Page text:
Well, since they wouldn't be creating morality(it's already been created), no. Your analogy fails.
If that was the only issue, then vote moderation could be avoided more often, since a vote in which the voter does explain sufficiently how at least one point a debater made swung their vote, would be considered sufficient. -Airmax
dsjpk5
Posts: 3,017
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11/23/2015 1:13:28 AM
Posted: 1 year ago
At 11/22/2015 11:04:04 PM, Double_R wrote:
At 11/22/2015 10:32:41 PM, dsjpk5 wrote:
At 11/22/2015 10:18:55 PM, Double_R wrote:
At 11/22/2015 10:07:12 PM, dsjpk5 wrote:
At 11/22/2015 10:00:57 PM, Double_R wrote:
At 11/22/2015 9:18:35 PM, dsjpk5 wrote:
If He is the supreme authority, it's absolutely objective because He cannot be wrong.

An authority in this context is nothing more than a point of reference. If God is your authority than anything God says is necessarily moral including raping children, because the very means of determining whether something is moral is a matter of determining whether the action matches the point of reference (aka authority). It's nothing more than a comparison.

Except in this case, He creates morality, so He decides what is moral. It's not an opinion, it's a decision.

Being decided upon is the very definition of subjective.

Not if your the creator. Are you trying to say there's nothing objective?

Being the creator makes no difference. If morality is decided upon by God, then morality is subject to God's decisions. That, by definition, makes morality subjective. If you disagree then you are not speaking English.

Objective is that in which the truth value is independent of the mind. The proposition "the earth is round" for example is true (or perhaps false) regardless of what the mind perceives it to be.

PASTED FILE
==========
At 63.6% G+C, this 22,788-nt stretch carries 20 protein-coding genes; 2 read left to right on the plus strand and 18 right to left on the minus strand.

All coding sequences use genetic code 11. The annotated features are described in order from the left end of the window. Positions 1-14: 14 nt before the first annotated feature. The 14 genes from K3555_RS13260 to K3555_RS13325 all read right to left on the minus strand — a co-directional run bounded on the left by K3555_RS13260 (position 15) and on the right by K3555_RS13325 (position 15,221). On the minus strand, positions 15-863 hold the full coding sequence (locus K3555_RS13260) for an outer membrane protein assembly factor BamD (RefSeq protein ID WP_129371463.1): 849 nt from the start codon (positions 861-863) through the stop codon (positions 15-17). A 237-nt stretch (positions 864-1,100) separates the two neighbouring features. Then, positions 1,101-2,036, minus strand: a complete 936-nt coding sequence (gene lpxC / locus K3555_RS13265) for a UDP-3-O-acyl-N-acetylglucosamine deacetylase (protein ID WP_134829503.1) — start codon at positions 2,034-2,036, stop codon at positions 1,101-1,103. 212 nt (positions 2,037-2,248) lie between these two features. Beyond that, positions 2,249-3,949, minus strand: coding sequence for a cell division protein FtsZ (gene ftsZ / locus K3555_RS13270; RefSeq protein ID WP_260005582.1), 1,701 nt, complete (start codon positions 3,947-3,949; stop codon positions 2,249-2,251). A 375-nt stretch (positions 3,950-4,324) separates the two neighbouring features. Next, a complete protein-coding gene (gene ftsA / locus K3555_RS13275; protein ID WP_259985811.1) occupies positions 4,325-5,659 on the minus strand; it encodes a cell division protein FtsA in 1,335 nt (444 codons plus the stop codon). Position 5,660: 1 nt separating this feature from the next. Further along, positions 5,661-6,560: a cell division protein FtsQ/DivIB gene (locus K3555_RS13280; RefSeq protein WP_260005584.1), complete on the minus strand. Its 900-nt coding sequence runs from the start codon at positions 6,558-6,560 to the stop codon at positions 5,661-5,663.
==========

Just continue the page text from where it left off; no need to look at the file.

It could just appear round, while still not being so. (If you want to be that way). It's round because God made it that way, just like morality.
If that was the only issue, then vote moderation could be avoided more often, since a vote in which the voter does explain sufficiently how at least one point a debater made swung their vote, would be considered sufficient. -Airmax
Pase66
Posts: 775
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11/23/2015 1:39:04 AM
Posted: 1 year ago
At 11/23/2015 1:06:20 AM, dsjpk5 wrote:
At 11/22/2015 11:59:00 PM, Pase66 wrote:
At 11/22/2015 9:18:35 PM, dsjpk5 wrote:
At 11/22/2015 8:29:08 PM, Pase66 wrote:
I would like to pose a question to those who claim objective morality can be derived from a God. My question is, on what basis can morality ascribed by "a God" be objective in any case? For example, lets take a father (analogous to God) who lets his children (us) beat, maim, and kill each other, deprives some of his children of necessary resources (third world countries), and condemns his other children to brutal punishment due to being something they cannot change (homosexuality), and much more. So does the father have a right to impose any of these moral standards on his creations? And even if one assumes the existence of God, doesn't the concept of God assigning objective moral values still fall prey to the is-ought problem?

If He is the supreme authority, it's absolutely objective because He cannot be wrong.

You're appealing to authority,

Well since that's the only way morality can be objective....

You're also begging the question- "it's objective, because he cannot be wrong= it's objective because he's right".

Not if He's the ultimate authority. Then it's NOT begging.